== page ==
Remote veterinary inspections under study, using ‘smart’ glasses

Beef Central, 09/08/2023

RESEARCH is looking at the use of remote inspection technologies for animal health and welfare assessments in different locations, to manage short-term absences of veterinarians and minimise associated disruptions for meat processors.

The inspection of livestock health and welfare by a veterinarian is an extremely important and necessary activity across the red meat supply chain, the Australian Meat Processor Corporation says.

Livestock are inspected in feedlots to make sure they are healthy and free from diseases such as ringworm, pink eye and respiratory issues. Feedlots are an important source of cattle for processors, and ensuring animals are healthy at the feedlot is an important first step in processing.

With current shortages of rural vets and particularly during COVID when it was hard to travel, AMPC’s research program trialled Bondi Labs’ hands-free smart glasses technology and video streaming to help complete these vet inspections.

AMPC program manager Ann McDonald said the trial looked at smart glasses technology that allows live streaming, uses 4G and is Wi-Fi compatible.

This made it possible for feedlot workers to wear the glasses and be guided by a vet in front of a computer screen, anywhere in Australia, Ms McDonald said.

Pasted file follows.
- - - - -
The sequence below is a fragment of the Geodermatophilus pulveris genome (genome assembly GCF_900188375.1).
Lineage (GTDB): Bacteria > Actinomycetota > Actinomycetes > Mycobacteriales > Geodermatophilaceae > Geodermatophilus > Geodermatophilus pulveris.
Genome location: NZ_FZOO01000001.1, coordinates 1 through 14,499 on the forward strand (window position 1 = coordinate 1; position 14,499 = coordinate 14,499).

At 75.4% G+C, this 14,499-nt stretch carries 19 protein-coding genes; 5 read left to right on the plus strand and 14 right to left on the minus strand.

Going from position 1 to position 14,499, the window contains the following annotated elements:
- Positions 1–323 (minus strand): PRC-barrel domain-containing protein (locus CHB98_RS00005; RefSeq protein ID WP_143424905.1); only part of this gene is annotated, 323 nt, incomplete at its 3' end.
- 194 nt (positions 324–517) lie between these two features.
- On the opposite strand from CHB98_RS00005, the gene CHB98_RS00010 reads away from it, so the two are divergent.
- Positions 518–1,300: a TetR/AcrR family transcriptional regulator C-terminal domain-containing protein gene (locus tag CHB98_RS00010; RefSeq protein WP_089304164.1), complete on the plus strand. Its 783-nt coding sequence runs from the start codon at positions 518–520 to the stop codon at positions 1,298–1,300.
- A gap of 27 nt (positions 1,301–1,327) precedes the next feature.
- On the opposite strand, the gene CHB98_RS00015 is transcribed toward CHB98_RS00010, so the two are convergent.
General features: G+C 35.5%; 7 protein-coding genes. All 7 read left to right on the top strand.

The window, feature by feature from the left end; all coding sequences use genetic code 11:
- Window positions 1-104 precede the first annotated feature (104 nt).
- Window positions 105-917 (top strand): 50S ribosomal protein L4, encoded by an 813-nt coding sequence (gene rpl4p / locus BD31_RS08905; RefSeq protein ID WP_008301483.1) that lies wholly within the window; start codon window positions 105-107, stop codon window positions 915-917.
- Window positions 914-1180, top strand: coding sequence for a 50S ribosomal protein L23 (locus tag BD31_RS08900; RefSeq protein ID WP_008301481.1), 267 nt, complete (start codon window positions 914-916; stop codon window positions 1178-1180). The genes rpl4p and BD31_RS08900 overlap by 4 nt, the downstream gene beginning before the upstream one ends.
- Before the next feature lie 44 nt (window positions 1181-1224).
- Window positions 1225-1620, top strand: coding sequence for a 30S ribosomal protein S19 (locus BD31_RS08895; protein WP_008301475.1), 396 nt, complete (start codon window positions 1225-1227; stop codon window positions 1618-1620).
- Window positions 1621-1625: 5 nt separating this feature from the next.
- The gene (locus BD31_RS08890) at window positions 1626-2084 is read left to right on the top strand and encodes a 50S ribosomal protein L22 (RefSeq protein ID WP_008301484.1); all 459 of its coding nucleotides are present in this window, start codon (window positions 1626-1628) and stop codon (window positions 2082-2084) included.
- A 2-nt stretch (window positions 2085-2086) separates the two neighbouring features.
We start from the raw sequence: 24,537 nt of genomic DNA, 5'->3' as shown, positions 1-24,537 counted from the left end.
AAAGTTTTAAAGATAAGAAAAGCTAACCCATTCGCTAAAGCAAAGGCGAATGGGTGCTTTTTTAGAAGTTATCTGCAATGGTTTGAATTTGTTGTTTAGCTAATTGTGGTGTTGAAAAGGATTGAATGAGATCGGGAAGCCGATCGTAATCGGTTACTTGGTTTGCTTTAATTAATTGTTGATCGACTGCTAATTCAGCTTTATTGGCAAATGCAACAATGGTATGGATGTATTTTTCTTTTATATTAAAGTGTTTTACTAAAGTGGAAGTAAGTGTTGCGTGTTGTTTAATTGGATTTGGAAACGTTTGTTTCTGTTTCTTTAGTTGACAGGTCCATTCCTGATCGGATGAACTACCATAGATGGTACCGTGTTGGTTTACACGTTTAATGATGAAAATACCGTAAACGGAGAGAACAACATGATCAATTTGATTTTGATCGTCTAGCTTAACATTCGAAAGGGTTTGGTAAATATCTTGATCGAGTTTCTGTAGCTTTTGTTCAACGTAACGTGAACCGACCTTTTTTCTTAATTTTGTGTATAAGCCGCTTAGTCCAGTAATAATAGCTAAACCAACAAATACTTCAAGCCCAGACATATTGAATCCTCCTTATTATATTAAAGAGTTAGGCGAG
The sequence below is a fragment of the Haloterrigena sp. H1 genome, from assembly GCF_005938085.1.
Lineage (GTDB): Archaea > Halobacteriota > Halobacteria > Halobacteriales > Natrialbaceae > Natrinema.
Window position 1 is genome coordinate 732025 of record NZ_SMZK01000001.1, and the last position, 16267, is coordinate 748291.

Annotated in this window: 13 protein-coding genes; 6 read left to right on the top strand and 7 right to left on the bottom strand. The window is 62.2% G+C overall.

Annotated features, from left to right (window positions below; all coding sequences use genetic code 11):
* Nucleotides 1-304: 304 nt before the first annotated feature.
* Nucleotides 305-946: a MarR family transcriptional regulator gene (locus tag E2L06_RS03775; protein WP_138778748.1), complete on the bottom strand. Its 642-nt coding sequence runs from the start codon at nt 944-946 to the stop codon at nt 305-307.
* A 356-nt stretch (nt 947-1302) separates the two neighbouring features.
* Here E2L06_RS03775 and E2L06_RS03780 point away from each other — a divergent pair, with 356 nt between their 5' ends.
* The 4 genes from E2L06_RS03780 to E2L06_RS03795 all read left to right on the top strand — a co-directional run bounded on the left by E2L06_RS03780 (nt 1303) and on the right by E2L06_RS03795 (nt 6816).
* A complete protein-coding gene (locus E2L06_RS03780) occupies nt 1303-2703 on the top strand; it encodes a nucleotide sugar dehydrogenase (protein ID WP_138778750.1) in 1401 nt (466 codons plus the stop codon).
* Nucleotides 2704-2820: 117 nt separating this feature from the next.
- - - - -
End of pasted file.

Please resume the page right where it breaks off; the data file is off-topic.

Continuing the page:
For areas that have low connectivity, the technology can store the video footage that has been captured and it can be downloaded when you get back to an area with connection.

There is potential for the smart glasses technology to have further applications across the red meat processing industry.

Bondi Labs innovation and engagement manager Dr Stuart Smith said livestock managers who might normally need to travel significant distances to observe animals in feedlots or farms could now explore the use of remote technology.

“The technology can also help processors drive efficiencies by assisting with regulatory requirements,” he said.

“Currently, if a departmental vet calls in sick, processing plants are unable to process animals until they are on-site. This may be a solution to this obstacle.”

The research AMPC is conducting in this area complements the work that is happening with the Codex Committee on Food Import and Export Inspection and Certification Systems.

The Codex Committee is leading global efforts to develop international guidelines for remote auditing in agriculture that will help create the trust and confidence needed for adoption of this emerging verification approach.

The Committee met last month in Hobart with more than 120 countries in attendance and agreed on a paper that will look at remote inspection and auditing for submission at the Codex Alimentarius Commission for adoption in July 2023.

“This gives us the confidence that remote auditing is going to be adopted globally in the near future, which presents an opportunity for Australia to become a world leader in remote auditing technology,” Dr Smith said.





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